No way the DRF will ever be run on any sort of quick surface again

It is interesting to contrast the influence last year’s Dublin Racing Festival at Leopardstown had on Cheltenham, compared to this year’s renewal.

No way the DRF will ever be run on any sort of quick surface again

It is interesting to contrast the influence last year’s Dublin Racing Festival at Leopardstown had on Cheltenham, compared to this year’s renewal. The two-day Dublin Racing Festival takes place in early February and is nicely positioned to give our horses the perfect preparation for Cheltenham in mid-March. But, of course, the extraordinary dry winter we experienced turned so much on its head, with horses having to race on surfaces that were far faster than ideal. And there is no doubt the big casualty was the Dublin Racing Festival. On the lead-in to the meeting Gigginstown’s, Eddie O’Leary, pleaded for decent ground.

Said O’Leary: “We need, as an industry, safe ground, or else you risk bursting up your Cheltenham horses. These are Cheltenham preps and we need a safe surface. You have to guarantee it - Cheltenham would. I am hoping to God soft will appear somewhere (in the ground description).’’

Soft did not appear in the ground description. On the Saturday it was good to yielding on the hurdles and bumper track and good on the chase track. It remained the same on the hurdles and bumper track on the Sunday, but was good, good to firm, on the chase track. Ground or no ground there were plenty willing to run their horses, with massive prizemoney on offer. An exception, however, was Sunday’s Irish Gold Cup, which was set to have a competitive field of ten runners. But six horses were withdrawn on the day, all because of the ground. They were Al Boum Photo, Anibale Fly, Balko Des Flos, Edwulf, Monalee and Noble Endeavour.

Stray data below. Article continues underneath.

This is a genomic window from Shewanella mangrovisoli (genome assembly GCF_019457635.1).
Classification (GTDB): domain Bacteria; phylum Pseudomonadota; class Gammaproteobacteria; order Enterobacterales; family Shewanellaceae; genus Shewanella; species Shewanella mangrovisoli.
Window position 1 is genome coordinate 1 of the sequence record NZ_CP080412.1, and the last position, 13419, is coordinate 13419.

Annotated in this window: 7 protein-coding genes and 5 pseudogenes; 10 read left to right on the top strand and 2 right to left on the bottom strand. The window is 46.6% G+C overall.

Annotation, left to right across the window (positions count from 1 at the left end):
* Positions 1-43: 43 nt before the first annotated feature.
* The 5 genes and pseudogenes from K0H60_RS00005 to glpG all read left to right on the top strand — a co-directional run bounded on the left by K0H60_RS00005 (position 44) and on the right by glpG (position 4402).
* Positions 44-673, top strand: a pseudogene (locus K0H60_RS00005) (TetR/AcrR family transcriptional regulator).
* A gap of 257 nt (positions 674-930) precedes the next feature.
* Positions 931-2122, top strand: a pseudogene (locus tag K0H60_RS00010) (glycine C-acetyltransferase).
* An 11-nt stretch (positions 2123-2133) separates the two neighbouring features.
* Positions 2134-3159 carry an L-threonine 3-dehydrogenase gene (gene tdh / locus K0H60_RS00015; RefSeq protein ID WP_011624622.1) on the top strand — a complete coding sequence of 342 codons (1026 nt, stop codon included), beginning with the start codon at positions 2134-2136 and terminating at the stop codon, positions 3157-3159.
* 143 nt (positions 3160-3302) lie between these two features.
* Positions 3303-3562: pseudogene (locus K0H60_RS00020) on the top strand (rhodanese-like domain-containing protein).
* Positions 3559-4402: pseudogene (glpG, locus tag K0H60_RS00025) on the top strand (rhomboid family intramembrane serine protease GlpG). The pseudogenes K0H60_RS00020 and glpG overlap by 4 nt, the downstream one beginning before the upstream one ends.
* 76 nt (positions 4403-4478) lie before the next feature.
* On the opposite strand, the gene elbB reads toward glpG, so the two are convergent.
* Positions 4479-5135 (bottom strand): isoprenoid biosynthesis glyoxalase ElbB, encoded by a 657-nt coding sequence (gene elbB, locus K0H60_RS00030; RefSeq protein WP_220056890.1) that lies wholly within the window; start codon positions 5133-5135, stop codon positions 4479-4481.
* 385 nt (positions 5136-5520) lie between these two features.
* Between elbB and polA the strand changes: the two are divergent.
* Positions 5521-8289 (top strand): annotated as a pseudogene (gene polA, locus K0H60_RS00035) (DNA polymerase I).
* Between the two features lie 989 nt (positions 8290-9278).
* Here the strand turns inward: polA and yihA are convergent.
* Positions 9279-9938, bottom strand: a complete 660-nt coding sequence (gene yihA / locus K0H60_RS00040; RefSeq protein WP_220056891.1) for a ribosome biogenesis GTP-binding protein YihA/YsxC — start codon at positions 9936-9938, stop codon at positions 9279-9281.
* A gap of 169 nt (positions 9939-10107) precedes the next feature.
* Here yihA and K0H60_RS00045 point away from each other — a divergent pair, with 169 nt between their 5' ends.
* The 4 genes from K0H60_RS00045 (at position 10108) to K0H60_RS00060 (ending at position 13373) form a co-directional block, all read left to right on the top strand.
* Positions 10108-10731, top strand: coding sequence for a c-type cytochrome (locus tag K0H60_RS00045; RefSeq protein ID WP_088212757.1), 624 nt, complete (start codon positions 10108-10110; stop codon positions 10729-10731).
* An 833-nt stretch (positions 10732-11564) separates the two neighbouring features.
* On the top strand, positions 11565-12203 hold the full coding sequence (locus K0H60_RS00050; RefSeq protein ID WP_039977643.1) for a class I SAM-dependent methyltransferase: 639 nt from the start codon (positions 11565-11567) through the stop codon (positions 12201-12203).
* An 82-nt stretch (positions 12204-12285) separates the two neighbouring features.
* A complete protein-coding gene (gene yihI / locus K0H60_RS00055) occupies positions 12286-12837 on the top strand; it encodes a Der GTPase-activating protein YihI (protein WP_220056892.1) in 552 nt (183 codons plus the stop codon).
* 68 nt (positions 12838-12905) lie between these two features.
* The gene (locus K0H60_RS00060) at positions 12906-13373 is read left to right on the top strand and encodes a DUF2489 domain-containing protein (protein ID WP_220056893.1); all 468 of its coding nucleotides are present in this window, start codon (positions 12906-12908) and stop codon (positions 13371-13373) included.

Now that Irish Gold Cup doesn’t half send a clear message about running, or not running, on a surface that is simply much too quick for National Hunt Horses. Al Boum Photo and Anibale Fly went on to finish first and second respectively in the Gold Cup at Cheltenham. The Irish Gold Cup was won by Bellshill, but he never went a yard at Cheltenham, made a series of mistakes and had to be pulled up. In the end the Dublin Racing Festival only produced two subsequent Cheltenham winners, we had 14 in total, in Klassical Dream and Envoi Allen.

Essentially, you can argue, those two got away with it and were expected to improve substantially when getting onto soft ground. That was precisely what happened and they were very impressive at Cheltenham.

Other Dublin Racing Festival horses weren’t so lucky. We have already spoken about Bellshill and then there is Le Richebourg.

He was our idea of the likely winner of the Arkle at Cheltenham from a fair way back. Le Richebourg was superb when winning at the Dublin Racing Festival - he also won at Leopardstown at Christmas on good ground - but in the end had to be ruled out of Cheltenham. Sir Erec also won at the DRF and was then quickly installed at a tight price for the Triumph Hurdle at Cheltenham. He went to Cheltenham under a bit of a cloud and, sadly, it all ended in tragedy when he broke a front leg just after the fourth flight. Two others from the Dublin Racing Festival that ran stinkers at Cheltenham were Apple’s Jade (admittedly reported to have scoped dirty) and Min, both of them failing to lift a leg.